After a cold, dark winter most of us revel in this change of season. And my mind turns to the garden.
Even though it is too early for most plants to poke through the frozen ground, wandering around my flower beds lets me enjoy the warmth and sun. Soon the tulips and daffodils will sneak up, and then seemingly overnight, break open the bright, cheerful blooms
The garden is a place to meditate, to be still, to listen for God’s voice, as the old hymn expresses so lyrically. Not only do the birds sing, but worms quietly go about their work of enriching the soil. Every part of the garden links so beautifully to analogies about my walk with God.
“Spring has sprung!” My dad often said that after a few nice days. Though he would be antsy to begin turning soil, preparing his fields for planting, he would spend hours in the shop repairing and maintaining the tractors and implements. And often he would be humming or singing this song as he prepared for his garden, the fields.
Not only did my grandmother love this song, she also loved her garden. Though as a child, I didn’t appreciate it, I remember the bright yellow and red rows of four o’clocks. During the winter her entry was filled with coleus potted in empty coffee cans, waiting for warmth and sun to once again be set outside.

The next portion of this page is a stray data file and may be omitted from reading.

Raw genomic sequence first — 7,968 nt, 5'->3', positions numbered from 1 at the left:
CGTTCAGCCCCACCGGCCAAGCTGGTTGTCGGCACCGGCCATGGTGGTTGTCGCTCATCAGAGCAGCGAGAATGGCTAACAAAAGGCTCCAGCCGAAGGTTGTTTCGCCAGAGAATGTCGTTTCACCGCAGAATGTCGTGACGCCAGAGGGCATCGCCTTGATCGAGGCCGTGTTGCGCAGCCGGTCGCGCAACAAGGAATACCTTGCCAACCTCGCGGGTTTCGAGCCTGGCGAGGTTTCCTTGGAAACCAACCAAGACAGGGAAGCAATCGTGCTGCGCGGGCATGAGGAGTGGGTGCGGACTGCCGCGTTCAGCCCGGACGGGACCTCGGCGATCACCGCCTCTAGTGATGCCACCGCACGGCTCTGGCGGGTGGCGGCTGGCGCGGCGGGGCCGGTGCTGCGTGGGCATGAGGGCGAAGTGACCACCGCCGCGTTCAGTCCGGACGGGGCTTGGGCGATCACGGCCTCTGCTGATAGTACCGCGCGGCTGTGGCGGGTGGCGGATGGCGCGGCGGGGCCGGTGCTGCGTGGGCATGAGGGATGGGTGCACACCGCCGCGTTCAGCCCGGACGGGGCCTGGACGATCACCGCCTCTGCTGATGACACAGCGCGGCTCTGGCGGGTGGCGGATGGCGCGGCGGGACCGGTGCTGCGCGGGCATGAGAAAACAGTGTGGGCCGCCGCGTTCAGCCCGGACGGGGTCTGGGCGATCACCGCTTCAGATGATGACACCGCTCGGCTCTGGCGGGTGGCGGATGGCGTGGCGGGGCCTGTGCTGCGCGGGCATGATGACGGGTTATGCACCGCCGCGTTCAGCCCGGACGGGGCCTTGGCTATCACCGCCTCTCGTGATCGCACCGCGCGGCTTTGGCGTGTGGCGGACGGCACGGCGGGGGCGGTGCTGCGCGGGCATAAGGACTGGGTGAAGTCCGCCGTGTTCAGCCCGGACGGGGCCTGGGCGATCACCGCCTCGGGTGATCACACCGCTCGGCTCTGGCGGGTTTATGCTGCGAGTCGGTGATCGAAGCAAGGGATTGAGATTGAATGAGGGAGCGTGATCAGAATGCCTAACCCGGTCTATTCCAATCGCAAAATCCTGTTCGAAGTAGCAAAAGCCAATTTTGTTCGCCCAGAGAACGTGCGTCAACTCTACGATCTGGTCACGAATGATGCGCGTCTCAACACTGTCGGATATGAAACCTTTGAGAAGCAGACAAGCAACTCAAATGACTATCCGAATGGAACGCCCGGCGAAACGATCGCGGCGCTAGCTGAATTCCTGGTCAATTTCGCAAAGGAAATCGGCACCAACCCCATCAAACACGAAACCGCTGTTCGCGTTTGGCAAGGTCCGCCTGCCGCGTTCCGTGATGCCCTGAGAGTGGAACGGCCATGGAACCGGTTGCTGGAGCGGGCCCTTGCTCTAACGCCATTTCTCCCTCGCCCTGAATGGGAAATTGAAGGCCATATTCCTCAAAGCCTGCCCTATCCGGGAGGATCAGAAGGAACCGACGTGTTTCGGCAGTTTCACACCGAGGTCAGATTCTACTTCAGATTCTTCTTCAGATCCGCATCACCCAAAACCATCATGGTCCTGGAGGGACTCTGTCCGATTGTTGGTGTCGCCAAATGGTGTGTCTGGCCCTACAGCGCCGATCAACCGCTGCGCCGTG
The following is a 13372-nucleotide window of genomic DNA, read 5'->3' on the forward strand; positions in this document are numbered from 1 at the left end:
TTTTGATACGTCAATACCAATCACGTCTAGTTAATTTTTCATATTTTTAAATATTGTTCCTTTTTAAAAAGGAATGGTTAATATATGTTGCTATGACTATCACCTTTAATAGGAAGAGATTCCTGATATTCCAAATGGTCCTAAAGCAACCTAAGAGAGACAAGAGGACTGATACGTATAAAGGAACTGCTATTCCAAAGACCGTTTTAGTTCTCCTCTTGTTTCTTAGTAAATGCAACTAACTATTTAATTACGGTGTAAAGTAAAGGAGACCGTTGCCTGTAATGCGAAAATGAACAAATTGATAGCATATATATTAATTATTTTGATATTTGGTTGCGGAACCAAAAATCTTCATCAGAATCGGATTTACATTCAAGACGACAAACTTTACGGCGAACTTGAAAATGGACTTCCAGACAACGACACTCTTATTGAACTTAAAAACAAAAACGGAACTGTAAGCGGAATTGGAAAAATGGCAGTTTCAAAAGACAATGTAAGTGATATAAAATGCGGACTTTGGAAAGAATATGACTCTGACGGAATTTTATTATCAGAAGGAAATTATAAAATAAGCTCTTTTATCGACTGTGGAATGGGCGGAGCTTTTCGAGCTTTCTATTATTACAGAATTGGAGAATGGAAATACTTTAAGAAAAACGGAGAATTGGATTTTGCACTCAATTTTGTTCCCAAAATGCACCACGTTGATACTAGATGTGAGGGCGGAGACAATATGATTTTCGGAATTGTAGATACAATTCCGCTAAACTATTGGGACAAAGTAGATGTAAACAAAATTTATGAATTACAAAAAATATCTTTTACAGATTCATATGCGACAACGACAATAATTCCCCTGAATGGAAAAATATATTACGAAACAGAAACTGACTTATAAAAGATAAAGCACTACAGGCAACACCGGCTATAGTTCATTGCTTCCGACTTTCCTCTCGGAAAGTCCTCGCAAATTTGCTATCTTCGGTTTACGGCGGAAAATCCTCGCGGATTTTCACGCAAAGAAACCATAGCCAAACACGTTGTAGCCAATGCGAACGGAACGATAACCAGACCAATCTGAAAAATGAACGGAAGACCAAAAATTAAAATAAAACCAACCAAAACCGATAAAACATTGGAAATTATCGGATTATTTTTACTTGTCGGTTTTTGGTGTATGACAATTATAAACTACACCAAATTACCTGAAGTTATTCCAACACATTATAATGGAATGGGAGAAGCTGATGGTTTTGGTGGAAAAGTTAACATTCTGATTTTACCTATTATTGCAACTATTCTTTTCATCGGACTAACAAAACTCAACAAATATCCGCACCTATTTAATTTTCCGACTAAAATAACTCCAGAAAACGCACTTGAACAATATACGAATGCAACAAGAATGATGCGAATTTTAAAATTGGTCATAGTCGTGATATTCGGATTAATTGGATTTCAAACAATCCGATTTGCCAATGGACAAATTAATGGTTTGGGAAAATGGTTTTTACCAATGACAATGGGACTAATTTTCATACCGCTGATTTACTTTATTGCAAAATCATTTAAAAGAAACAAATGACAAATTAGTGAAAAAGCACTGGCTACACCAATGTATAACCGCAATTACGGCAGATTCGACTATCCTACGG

The legacy of hymns, God’s garden-whether my grandma’s flowers or my dad’s fields-and a positive expectation of life is a treasure in my life.
Where do you picture walking with God?
I come to the garden alone,
While the dew is still on the roses;
And the voice I hear, falling on my ear,
The Son of God discloses.
And He walks with me, and He talks with me,
And He tells me I am His own,
And the joy we share as we tarry there,
None other has ever known.
He speaks, and the sound of His voice
Is so sweet the birds hush their singing;
And the melody that He gave to me
Within my heart is ringing. [Refrain]
I’d stay in the garden with Him
Tho’ the night around me be falling;
But He bids me go; thro’ the voice of woe,
His voice to me is calling. [Refrain]